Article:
HL Deb 19 June 1855 vol 138 cc2227-30

presented a petition from the Committee of Metropolitan Association for the abolition of the Laws of Settlement and Poor Removals, and for the Equalisation of the Poor Rate, praying the repeal of the said laws and for a mea- sure by which all rateable property may be compelled to bear its fair share of the expense of providing for the relief of the poor. The noble Lord said ha had thought it right to give notice of this petition from a consideration of the great experience which the petitioners had on the subject to which it referred, and also from a regard to its very great importance. The petitioners were the representatives of thirty-six unions, and parishes in London, and of no less than 9,780,000l. of property rated for the poor. He might remind their Lordships that these two questions were considered of such great social importance that they had been the subjects of inquiry by Select Committees of the House of Commons in 1844, 1845 and 1846, and that in their Lordships' House two Committees sat in the years 1846 and 1850, while the subject was referred to in Her Majesty's speech from the Throne last year. The returns before the House showed that the direct local taxation paid by the land amounted to 14,320,000l. while that paid by manufacturers was, 4,432,000l. It had been repeatedly said that the incidence of local taxation could not be defended on any principle whatever; and the late Chancellor of the Exchequer, who was a great authority on the other side of the House, had stated, that the principle of our law was, that personal, just as much as real property, ought to be the subject of local taxation. In 1850 the Committee of that House adopted Resolutions in which they declared that it was expedient to rate all property alike, and that the relief of the poor was the national object for which no description of property should be called to contribute more than another. Some time ago he laid a Bill upon their Lordships' table which embraced the subjects of rating and settlement, but he withdrew it upon a pledge being given on the part of Her Majesty's Government that they would forthwith bring forward a measure dealing with these questions. Early in Session 1854 such a measure was brought forward by the Government; but, although it was notorious that it was a matter of discussion whether such a measure should be applied to Ireland or not, the Bill was thrown over at the end of April on the plea that it did not apply to Ireland. The petition he had to present to their Lordships stated in the strongest terms that the present law was unjust, partial, cruel, and oppressive in its operation, and threw a most heavy burden upon these parishes in which there were many small houses. The petition further stated that the existing law curtailed the means of the poor man's labour, rendered it difficult for him to obtain a home, robbed him of domestic comfort, and depraved the habits of the people; and that not only was the law cruel and oppressive to the poor, but that it was attended with great expense to the ratepayers. The petition went on to describe the injustice to which the rate payers were subjected, and stated that the poor were the common property of the country and ought to be supported and relieved by the country at large. If their Lordships referred to the Reports of the Poor Law inspectors, they would find that many of the most wealthy parishes which derive the greatest advantage from the labour of the poor, were nearly altogether exempted from any contribution to the poor-rates. The petitioners represented that the value of property rated to the poor was 67,320,000l., and the total sum expended for the relief and maintenance of the poor in the year ending March, 1854, was 5,282,000l., which was a considerable increase upon the expenditure of the preceding year. The average amount of the rates was 1s.d., in the pound, the lowest rate being ½d. in the pound, and the highest 5s.d. The petitioners, therefore, prayed their Lordships to repeal the present law relating to the settlement and removal of the poor, and to equalise the poor-rates. He thought one reason why it was imperative that the Government should devote their attention to the subject, with the view of establishing a more just and equal system of rating, was that the tendency of the existing law was to throw the burden upon the land rather than upon towns. There was also another reason—namely, that in consequence of the establishment of the militia, a large number of persons—the wives and families of militiamen—had been thrown upon the parish for support. An order had been issued to the Colonels of the various militia regiments, empowering them to discharge those men whose families had become burdens upon the parish, and the consequence had been that, in the Leicester regiment, 136 privates, being nearly one-seventh part of the regiment, had been sent home to their respective parishes. An additional pressure would also be thrown upon the land in consequence of the withdrawal of the regular troops from the various counties and the consequent increase of the local police. He, himself, had recently received a notice from the chief constable of the county of Leicester, stating that it was desirable to increase the police force of the county one-fourth, owing to the withdrawal of Her Majesty's troops from the county. If this augmentation of the police force were made, the result would be that a considerable addition would be made to the county rates.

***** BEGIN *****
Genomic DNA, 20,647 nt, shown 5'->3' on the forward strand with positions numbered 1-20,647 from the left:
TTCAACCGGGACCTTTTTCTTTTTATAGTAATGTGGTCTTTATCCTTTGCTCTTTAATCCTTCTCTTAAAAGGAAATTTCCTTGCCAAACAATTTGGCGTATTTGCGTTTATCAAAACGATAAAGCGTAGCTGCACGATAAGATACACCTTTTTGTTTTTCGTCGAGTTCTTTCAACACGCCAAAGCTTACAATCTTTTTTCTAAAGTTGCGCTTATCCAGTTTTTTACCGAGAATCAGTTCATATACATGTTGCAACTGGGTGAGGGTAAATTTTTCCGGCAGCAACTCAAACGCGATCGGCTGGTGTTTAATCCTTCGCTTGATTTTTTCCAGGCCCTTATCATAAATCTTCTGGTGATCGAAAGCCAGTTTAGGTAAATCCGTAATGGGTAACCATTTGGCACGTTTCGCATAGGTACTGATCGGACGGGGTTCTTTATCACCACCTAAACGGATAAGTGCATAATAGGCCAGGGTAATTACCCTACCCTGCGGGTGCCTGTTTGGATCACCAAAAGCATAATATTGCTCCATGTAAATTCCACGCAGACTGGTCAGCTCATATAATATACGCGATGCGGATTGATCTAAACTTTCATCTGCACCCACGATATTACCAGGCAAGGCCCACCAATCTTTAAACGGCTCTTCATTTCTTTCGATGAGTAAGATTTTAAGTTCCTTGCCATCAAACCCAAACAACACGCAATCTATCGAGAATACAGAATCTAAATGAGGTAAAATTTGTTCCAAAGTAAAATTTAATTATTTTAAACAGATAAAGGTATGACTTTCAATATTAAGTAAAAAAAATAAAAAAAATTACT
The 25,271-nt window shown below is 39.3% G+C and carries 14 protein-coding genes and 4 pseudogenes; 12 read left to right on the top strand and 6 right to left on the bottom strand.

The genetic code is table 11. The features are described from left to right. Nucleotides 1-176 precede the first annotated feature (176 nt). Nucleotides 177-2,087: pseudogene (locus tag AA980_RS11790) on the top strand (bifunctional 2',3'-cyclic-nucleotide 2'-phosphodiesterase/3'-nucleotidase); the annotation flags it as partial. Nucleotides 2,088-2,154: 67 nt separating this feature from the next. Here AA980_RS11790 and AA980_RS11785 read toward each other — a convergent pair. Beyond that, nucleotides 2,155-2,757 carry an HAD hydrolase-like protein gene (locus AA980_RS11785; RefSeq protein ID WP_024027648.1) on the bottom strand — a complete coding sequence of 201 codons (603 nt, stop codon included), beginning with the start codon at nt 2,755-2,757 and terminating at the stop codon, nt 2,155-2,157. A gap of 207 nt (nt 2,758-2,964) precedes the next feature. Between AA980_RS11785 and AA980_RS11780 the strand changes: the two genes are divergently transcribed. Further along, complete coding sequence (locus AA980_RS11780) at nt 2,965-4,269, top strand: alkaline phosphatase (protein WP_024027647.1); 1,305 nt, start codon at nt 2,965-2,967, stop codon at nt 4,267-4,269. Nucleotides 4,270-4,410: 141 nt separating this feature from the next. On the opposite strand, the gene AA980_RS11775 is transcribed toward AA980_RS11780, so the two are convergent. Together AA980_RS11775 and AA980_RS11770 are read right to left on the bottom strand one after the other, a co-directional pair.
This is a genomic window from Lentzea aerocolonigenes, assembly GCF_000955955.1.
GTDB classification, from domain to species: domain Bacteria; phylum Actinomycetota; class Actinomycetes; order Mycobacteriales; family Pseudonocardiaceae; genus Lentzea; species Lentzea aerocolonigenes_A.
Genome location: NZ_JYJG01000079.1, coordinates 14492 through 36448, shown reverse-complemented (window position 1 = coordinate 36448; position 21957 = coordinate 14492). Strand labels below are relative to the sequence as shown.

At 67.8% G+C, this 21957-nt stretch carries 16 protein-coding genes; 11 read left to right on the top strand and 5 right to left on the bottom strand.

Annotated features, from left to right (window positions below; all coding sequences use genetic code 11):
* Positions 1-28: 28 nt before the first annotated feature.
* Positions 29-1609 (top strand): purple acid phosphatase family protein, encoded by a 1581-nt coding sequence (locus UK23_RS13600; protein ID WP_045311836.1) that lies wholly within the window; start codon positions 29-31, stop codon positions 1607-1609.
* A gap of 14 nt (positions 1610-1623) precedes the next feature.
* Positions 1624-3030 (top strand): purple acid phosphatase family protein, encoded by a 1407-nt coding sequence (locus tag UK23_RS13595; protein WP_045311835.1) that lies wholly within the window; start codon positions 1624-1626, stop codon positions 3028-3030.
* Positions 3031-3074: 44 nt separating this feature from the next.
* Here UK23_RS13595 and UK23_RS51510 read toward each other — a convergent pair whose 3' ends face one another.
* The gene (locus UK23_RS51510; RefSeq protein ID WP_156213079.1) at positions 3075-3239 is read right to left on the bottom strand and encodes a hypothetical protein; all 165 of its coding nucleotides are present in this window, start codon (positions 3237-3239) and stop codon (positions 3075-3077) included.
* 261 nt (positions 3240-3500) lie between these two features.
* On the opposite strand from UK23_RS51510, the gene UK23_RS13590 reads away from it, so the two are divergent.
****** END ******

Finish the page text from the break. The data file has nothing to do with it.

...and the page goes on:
, in reply to the noble Lord, said he hoped he might be excused from entering into any detail upon so complicated a question. Her Majesty's Government did not intend to introduce any measure upon the subject this Session, because last year a Bill was brought into the other House of Parliament, and was referred to a Select Committee, and that Committee, which sat last year and a portion of this year, had only reported last week. As Parliament at present had so much business before it, he could not hold out any hope that the Government would make any proposition upon the subject this year.

Petition to lie upon the table.

House adjourned to Thursday next.